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Why is nutrition so confusing? Why do some say “eat more bread and less butter”, while others say the exact opposite? Why does a third group say that it doesn’t matter, as long as you eat less of everything?
Here are two good answers. Which one do you believe?
According to science writer Gary Taubes’s new opinion piece in The New York Times there’s a simple explanation. We don’t know because we’ve been too lazy and cheap to do what is needed to find out the truth. We just pretend that we know.
Go ahead and read the opinion piece, which is unusually short and concise coming from Gary “640 pages” Taubes, but well worth reading as always.
Taubes’s opinion piece sent another profile in the nutrition field ballistic (again). Continue Reading →
Is sugar toxic and the cause of the obesity epidemic? Here’s a great new video called Toxic Sugar. It’s a recent segment from the major Australian science program Catalyst, on ABC.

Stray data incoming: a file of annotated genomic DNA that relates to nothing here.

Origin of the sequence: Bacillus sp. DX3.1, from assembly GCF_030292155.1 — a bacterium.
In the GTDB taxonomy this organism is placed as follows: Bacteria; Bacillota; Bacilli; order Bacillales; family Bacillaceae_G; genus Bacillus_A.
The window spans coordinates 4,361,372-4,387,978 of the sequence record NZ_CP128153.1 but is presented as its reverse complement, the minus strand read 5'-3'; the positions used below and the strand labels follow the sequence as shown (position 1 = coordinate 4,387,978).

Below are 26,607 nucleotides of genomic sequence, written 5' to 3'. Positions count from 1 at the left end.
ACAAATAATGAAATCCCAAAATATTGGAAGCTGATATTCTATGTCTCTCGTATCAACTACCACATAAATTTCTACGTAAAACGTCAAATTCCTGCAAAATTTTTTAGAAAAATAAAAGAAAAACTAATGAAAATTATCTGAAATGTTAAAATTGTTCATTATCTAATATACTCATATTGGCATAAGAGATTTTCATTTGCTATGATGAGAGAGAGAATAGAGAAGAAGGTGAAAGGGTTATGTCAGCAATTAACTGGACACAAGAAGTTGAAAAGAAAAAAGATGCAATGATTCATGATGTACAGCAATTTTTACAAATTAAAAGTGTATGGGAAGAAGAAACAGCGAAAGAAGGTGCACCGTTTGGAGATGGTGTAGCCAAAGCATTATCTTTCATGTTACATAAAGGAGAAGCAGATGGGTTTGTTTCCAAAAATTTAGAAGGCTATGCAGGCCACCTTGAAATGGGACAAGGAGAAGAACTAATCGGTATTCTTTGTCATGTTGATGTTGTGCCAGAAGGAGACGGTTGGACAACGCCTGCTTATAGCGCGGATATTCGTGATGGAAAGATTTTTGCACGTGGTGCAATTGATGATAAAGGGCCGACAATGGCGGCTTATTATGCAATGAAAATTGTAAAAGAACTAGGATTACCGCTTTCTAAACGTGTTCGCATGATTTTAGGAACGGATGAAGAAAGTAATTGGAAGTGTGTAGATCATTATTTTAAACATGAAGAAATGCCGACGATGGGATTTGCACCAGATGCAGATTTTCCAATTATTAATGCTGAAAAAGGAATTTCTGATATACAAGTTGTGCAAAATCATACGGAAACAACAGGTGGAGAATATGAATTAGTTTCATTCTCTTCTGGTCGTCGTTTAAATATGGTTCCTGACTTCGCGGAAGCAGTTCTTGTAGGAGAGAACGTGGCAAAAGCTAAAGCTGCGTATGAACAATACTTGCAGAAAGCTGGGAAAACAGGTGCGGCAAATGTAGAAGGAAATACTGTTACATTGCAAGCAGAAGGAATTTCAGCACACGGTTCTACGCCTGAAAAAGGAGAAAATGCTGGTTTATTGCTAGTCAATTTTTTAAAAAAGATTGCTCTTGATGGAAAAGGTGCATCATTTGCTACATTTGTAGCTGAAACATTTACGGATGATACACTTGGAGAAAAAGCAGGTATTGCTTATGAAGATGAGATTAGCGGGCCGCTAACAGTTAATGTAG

It’s arguably the best 18-minute introduction ever made on the true causes of the obesity epidemic. The program features the #1 enemy of the sugar industry: professor Robert Lustig. Also appearing: science writer Gary Taubes and obesity expert professor Michael Crowley.
See it and then tell your friends. This needs to be seen by a lot of people.
Here’s a few comments: Continue Reading →
Not many things impress me more than a scientist who dares to change his opinion. An excellent example is the influential Danish scientist Arne Astrup.
After earlier believing that fat was bad and carbs (even high-GI carbs) were good Astrup has now changed his mind. One of the reasons is the large DIOGENES study that he published in The New England Journal of Medicine recently.
The study proved that a diet with more protein, less carbs and a lower GI is better for maintaining a weight loss. Advice similar to the official guidelines (with more carbs) made participants regain the most weight.
Carbs and obesity